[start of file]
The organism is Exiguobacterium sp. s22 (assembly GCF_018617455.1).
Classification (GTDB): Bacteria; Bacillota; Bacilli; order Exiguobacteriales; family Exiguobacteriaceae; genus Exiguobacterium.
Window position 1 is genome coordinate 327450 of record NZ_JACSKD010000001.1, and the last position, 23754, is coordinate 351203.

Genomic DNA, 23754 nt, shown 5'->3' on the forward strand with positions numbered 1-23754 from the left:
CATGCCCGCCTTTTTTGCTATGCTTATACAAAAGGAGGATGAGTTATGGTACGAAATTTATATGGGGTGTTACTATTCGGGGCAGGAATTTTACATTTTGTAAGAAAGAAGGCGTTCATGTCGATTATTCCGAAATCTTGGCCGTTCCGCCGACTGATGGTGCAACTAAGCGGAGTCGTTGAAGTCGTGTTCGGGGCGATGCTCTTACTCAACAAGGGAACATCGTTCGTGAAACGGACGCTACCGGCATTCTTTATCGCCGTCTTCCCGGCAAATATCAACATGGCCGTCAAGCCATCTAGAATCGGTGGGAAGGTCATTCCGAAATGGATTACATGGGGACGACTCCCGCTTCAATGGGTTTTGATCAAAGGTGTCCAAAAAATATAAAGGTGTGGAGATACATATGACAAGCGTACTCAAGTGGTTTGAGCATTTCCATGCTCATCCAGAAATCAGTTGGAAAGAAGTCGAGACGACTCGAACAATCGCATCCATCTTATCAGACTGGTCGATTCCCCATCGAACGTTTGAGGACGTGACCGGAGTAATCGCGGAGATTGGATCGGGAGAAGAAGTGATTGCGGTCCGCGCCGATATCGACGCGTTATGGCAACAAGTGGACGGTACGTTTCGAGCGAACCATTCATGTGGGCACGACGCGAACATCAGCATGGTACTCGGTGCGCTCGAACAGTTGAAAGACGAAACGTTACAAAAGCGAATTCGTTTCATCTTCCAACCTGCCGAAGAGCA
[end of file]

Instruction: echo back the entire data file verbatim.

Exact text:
The organism is Exiguobacterium sp. s22 (assembly GCF_018617455.1).
Classification (GTDB): Bacteria; Bacillota; Bacilli; order Exiguobacteriales; family Exiguobacteriaceae; genus Exiguobacterium.
Window position 1 is genome coordinate 327450 of record NZ_JACSKD010000001.1, and the last position, 23754, is coordinate 351203.

Genomic DNA, 23754 nt, shown 5'->3' on the forward strand with positions numbered 1-23754 from the left:
CATGCCCGCCTTTTTTGCTATGCTTATACAAAAGGAGGATGAGTTATGGTACGAAATTTATATGGGGTGTTACTATTCGGGGCAGGAATTTTACATTTTGTAAGAAAGAAGGCGTTCATGTCGATTATTCCGAAATCTTGGCCGTTCCGCCGACTGATGGTGCAACTAAGCGGAGTCGTTGAAGTCGTGTTCGGGGCGATGCTCTTACTCAACAAGGGAACATCGTTCGTGAAACGGACGCTACCGGCATTCTTTATCGCCGTCTTCCCGGCAAATATCAACATGGCCGTCAAGCCATCTAGAATCGGTGGGAAGGTCATTCCGAAATGGATTACATGGGGACGACTCCCGCTTCAATGGGTTTTGATCAAAGGTGTCCAAAAAATATAAAGGTGTGGAGATACATATGACAAGCGTACTCAAGTGGTTTGAGCATTTCCATGCTCATCCAGAAATCAGTTGGAAAGAAGTCGAGACGACTCGAACAATCGCATCCATCTTATCAGACTGGTCGATTCCCCATCGAACGTTTGAGGACGTGACCGGAGTAATCGCGGAGATTGGATCGGGAGAAGAAGTGATTGCGGTCCGCGCCGATATCGACGCGTTATGGCAACAAGTGGACGGTACGTTTCGAGCGAACCATTCATGTGGGCACGACGCGAACATCAGCATGGTACTCGGTGCGCTCGAACAGTTGAAAGACGAAACGTTACAAAAGCGAATTCGTTTCATCTTCCAACCTGCCGAAGAGCA